Award-winning news team...again; Roosevelt's 'Kid Witness News' earns Panasonic award for second
The "Kid Witness News" program has been a staple of the Weehawken classroom for 17 years. It is a program originating in Weehawken that allows students to prepare their own television newscasts from every aspect of the production - writing, editing, filming, interviewing - all done by the students. Weehawken seventh grade teacher Jon Hammer conceived the program in his classroom in 1983 and later introduced it to schools throughout the area. The program has now been expanded to include more than 150 schools, with a participation total of more than 50,000 students throughout the United States and Canada. For the past 10 years, as part of the program, Panasonic, which helps to sponsor the Kid Witness News program throughout the country, holds the New Vision Awards, which honors the best of the presentations made by Kid Witness News teams. And for the second straight year, children from Eileen Hochman's sixth grade academically talented class at Roosevelt School came away with one of the top honors, called the Spotlight Awards. The class' presentation of "Land of Tears, Land of Hope," was given the New Vision Award in the category of Multiculturalism. The students received their awards at the annual presentation, held at the New Jersey Performing Arts Center in Newark on May 23. The Weehawken students were the only honorees from New Jersey. Students from California, Illinois, Florida, Texas and New York also were honored. Storm Field, the weatherman on WWOR-TV UPN Channel 9 in Secaucus, was the master of ceremonies for the evening. Later that night, while doing his newscast, Field featured the students from Roosevelt School on live television. There are eight categories for presentations: Dare to Dream, Local Hero, Multiculturalism, Documentary, News, News Commentary, Public Service Announcement and Science and Technology. Each class is asked to make a 15-minute film in one of the categories, to be judged by a series of panelists, which included famed Olympic filmmaker Bud Greenspan and WWOR-TV anchorwoman Brenda Blackmon. Last year, Hochman's class won in the Local Hero category, doing a feature on two Weehawken firefighters, one of whom had donated a kidney to save the life of the other. This year, the students made a presentation on immigration, the trials and tribulations of being a newcomer to the United States and whether or not it was right to allow new people to enter the country. It was a topic that hit home to a lot of the students in a class with very diverse backgrounds. Three of the students were immigrants: Carlos Palacios, who came to the United States with his family from Ecuador in 1993, Victor Ledesma, who arrived from the Dominican Republic five years ago and Sunair Iqbal, who came from Pakistan six years ago. Also, many of the students in the class had parents or grandparents that were born in a foreign land. Some of the nations represented in the class included Puerto Rico, Italy, Taiwan, England, Algeria and Guatemala. So, it was only natural that the class should focus on such a familiar topic. "We were open to suggestions on what they should do for a topic," said Hammer, who oversaw the production of the 14-minute videotape that was used in the presentation. "They all had quality ideas." "But immigration was something that they thought they could sink their teeth into," Hochman said. The Elian Gonzalez situation also enlightened the students' views on the subject matter. "Honestly, immigration is a topic that isn't talked about much with kids our age," said Katie Gross, who served as one of the anchor people in the project. "Until Elian Gonzalez, it really wasn't a big issue at all. We don't think about it much. But then you realize how important it is." First person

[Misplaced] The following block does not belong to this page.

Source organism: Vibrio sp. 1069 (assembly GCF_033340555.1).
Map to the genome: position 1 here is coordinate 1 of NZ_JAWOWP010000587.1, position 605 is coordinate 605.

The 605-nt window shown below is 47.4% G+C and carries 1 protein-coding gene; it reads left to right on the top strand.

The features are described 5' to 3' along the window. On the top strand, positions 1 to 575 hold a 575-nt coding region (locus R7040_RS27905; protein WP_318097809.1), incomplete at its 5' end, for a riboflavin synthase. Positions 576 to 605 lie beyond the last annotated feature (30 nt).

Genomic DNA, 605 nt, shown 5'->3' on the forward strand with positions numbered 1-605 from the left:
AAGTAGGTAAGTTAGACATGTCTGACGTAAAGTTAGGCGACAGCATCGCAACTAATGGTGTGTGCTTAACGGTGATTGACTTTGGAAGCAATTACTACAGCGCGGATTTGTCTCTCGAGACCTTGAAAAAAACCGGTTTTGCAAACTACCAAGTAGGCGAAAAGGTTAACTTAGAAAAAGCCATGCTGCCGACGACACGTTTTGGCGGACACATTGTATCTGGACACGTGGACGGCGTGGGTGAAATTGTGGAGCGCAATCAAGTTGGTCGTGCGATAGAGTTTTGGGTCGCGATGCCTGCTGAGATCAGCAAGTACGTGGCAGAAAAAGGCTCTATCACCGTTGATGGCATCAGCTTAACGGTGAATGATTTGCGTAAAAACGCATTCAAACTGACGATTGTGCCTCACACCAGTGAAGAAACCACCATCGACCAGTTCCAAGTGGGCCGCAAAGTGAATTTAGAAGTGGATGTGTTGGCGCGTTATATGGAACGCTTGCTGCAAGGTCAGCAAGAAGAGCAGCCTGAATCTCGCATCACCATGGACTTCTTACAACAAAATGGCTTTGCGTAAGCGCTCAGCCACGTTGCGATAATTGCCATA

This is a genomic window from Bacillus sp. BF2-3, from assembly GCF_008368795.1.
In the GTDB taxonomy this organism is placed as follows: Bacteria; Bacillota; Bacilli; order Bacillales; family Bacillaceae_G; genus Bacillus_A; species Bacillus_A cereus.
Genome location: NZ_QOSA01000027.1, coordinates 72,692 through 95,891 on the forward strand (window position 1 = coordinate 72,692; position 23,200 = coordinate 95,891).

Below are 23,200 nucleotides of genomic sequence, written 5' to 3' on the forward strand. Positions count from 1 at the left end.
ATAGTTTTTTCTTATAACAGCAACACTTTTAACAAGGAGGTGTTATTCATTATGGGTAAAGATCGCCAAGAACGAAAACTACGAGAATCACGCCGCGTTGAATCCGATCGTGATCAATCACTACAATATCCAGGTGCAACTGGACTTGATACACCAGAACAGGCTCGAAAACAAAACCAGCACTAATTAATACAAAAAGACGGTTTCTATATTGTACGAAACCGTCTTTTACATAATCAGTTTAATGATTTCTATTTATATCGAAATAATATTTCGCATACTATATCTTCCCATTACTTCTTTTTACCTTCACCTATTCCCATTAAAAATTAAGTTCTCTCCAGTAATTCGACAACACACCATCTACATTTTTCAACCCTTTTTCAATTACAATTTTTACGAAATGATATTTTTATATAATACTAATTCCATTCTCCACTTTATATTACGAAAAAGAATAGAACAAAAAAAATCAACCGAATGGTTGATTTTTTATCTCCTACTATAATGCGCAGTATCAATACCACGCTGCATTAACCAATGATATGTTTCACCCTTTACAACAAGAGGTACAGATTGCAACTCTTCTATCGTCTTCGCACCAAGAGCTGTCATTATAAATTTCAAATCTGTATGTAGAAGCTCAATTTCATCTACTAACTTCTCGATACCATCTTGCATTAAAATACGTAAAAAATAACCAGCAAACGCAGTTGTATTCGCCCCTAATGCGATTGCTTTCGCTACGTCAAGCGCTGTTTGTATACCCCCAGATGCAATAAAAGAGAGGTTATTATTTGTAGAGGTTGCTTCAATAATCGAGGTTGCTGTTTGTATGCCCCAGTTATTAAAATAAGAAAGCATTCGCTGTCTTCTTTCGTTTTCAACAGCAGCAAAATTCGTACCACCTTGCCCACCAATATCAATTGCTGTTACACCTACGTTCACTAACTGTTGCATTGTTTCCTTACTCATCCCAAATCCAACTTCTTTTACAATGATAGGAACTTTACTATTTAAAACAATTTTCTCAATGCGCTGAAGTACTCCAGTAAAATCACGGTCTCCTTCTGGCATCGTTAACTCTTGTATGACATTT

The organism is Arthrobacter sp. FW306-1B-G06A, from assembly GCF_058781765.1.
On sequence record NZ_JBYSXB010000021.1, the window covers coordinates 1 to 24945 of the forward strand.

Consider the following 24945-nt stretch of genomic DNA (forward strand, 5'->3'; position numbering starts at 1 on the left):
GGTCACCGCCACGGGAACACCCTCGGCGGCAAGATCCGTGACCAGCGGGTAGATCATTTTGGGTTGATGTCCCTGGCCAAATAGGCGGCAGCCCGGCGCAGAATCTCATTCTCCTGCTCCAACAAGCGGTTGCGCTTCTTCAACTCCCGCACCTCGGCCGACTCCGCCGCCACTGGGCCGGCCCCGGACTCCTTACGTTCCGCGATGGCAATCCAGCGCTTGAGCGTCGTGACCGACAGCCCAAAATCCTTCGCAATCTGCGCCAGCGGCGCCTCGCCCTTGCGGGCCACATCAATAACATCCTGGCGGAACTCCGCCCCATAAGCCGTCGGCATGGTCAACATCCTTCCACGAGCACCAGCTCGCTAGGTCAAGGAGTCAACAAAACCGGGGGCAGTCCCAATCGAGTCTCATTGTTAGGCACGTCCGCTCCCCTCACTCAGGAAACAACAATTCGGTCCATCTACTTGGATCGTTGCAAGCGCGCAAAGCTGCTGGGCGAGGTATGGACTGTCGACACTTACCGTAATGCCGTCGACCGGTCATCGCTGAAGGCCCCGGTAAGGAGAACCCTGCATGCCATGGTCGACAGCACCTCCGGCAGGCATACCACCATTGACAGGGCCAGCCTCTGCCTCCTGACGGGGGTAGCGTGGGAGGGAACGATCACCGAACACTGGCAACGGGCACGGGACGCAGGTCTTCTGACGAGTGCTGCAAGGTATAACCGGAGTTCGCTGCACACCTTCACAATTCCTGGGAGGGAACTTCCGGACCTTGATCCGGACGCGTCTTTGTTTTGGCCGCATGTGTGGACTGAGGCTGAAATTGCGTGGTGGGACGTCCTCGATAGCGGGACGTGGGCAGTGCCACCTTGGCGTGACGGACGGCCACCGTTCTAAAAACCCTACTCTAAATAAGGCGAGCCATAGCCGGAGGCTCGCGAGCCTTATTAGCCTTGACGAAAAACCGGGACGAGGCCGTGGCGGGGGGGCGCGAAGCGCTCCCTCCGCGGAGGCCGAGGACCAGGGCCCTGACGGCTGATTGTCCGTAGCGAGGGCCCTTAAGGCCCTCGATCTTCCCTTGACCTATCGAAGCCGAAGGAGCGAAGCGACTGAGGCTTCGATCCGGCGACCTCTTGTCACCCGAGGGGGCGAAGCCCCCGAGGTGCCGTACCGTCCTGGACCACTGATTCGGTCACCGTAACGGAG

First, the students in the class who were immigrants described their own personal experiences. "We spoke why our parents came here, giving a little bit of the history," said Ledesma. "We're proud of the sacrifice that our parents made." Palacios told of how his family had left other family members behind in Ecuador in order to find a new life in America. The students interviewed a series of people and asked their views on immigration. They also went to an immigration placement service in New York and saw how that service went to help newcomers to the country. Joseph Cimino was one of the students who served as an interviewer. He asked Zarmina Alpar, a native of Afghanistan, about what it was like to come to America. "She said that she didn't like the way women were treated in her country," Cimino said. "That they have to wear a cover over their heads and face, that they weren't treated fairly." John Burnett interviewed an immigration attorney. "Almost everyone in America comes from someone who was an immigrant at one time," Burnett said. "Some people say that we should close the borders and not allow anyone else in. But if that happened a long time ago, then none of our families would be here." Part of the planning for the project included each student doing a family tree to discover their origins and how they arrived in the United States. "They all made a chart to show where their family came from and how they got here," Hochman said. For example, Cimino found out that his grandfather, who came to the United States from Italy, was the local blacksmith in Weehawken. After doing the intense interviewing and filming, the editing was next. "People don't realize how much work goes into this project," Hammer said. "The editing is not easy. It takes hours and hours of preparation. For example, the students had to come in to do editing at 7:30 a.m., for special editing classes. They spent 10 to 12 hours on editing alone. They really took this project seriously." The final product also enabled the students to form their own opinions - some that conflicted with the ideas of their parents. "I think that the borders should remain open, but my dad doesn't think so," Cimino said. "I was able to pick a side because of this project." "I think the borders should remain open," Leandra Rodriguez said. "Because of the many different aspects of culture that is offered by people who come to this country, like food, music, clothing." Hochman is always so impressed with the way the students present themselves. "I don't get spoiled by what they do," Hochman said. "Because you never know what's going to occur. These children work so hard, but it doesn't mean that they're always going to win. In the past, they've submitted excellent tapes and didn't win. But it is unbelievable what they've been able to do for the past two years and I'm very proud of them." "They've become so technologically advanced and more creative over the years," Hammer said. "You lose sight that these are kids, 10 and 11 years old. I'm just so proud of what they've done. They had such a quality theme and presentation that I really thought they had a great chance to win. I was very pleased with the way it came out." Obviously, so were the judges. For the second straight year. And as these students move on, what does it mean for the future? "I felt some pressure to repeat this year," said Emily Purcell, "but it's going to be nothing compared to what the fifth grade now feels, having to compete after winning two years in a row." Sometimes, it gets very hard to keep up with the tradition of excellence. Those fifth graders better start realizing that fact right now, before the next Kid Witness News New Vision Awards are presented.